Re: 3/4" Scale J1e

Posted: Sun Feb 10, 2019 11:16 pm
by Greg_Lewis
I don't make mistakes. I just make lots of "practice parts" and do lots of "research and development". :wink:

JBodenmann wrote:
Thu Feb 07, 2019 10:56 pm
...
That is one of the wonderful aspects of our hobby, all the people that are willing to help one another and share information.
...
And I think part of that is that, at least here in America, there are no competitions or trophies involved. When I was in another hobby, as soon as prizes and trophies started to be awarded the whole atmosphere changed and folks were less interested in sharing their tricks and techniques.

Re: 3/4" Scale J1e

Posted: Mon Feb 11, 2019 12:55 pm
by Bill Shields
Jack: I had the same problem with the pilot truck brake cylinder on my J1 -> no clearance.

When I got to looking about making it smaller, found that I needed additional clearance for curves, and ended up making a much smaller cylinder.

That was 35 years ago, and I don't remember exactly the size cylinder I ended up using as a silver soldered fabrication...but it took 2 tries before I got it right what with curve radius and spring motion being somewhat unknown until I took it 'out to the track'.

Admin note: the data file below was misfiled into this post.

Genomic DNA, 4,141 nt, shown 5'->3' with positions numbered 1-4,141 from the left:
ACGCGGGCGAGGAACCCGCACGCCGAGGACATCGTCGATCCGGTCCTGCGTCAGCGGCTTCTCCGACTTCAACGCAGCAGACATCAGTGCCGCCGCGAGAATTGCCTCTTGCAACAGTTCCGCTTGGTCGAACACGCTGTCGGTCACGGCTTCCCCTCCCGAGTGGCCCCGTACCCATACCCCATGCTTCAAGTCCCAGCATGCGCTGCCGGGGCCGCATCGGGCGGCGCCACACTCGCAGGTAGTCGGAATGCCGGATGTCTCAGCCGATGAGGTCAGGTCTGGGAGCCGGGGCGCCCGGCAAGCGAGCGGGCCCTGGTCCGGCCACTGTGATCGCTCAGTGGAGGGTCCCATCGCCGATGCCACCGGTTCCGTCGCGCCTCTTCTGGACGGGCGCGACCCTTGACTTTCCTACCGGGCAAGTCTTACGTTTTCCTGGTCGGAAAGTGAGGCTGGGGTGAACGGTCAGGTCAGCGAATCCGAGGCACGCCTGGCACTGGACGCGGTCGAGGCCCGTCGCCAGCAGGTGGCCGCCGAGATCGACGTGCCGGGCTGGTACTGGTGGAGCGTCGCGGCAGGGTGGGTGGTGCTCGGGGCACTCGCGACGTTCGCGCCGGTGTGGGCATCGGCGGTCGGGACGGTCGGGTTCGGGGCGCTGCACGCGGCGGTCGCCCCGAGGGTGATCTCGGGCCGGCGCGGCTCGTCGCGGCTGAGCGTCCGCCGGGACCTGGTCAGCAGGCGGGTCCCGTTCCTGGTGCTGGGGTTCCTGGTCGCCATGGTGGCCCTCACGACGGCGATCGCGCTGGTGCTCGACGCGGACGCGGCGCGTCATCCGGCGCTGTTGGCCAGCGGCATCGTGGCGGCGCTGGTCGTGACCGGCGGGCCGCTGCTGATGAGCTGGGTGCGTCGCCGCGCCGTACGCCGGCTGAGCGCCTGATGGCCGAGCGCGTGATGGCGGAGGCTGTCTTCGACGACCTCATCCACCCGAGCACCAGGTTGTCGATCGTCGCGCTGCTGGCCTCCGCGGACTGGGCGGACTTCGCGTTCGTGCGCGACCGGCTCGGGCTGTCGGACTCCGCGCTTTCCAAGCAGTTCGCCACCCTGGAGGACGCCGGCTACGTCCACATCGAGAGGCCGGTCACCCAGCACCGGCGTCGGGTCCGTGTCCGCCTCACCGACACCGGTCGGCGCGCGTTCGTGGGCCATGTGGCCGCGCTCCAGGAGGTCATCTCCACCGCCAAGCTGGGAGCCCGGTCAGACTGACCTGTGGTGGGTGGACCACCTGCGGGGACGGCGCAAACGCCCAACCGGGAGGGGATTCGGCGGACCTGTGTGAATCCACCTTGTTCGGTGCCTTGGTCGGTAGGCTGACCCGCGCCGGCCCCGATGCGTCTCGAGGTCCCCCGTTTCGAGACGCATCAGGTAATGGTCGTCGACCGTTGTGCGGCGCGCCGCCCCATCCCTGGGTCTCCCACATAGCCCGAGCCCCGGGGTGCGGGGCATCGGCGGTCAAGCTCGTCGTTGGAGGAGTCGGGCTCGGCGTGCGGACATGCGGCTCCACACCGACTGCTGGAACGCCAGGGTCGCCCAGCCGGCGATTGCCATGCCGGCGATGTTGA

Re: 3/4" Scale J1e

Posted: Tue Feb 12, 2019 10:59 am
by JBodenmann
Hello My Friends
Thanks for the info Bill. You are correct in that there isn't much room under there for the brake cylinder. I have a 5/8" bore cylinder and it won't fit. I am thinking of a 1/2" bore cylinder but will make a crude wood mock up and see if it will work. I have thought about modifying the lead truck casting to lower the cylinder but that is a last resort as it's a beautiful casting. Can you post some photos of your Hudson? Is it 3/4" scale? I'm sure everyone would like to see it.
Jack

Re: 3/4" Scale J1e

Posted: Sun Feb 17, 2019 9:48 pm
by JBodenmann
Hello My Friends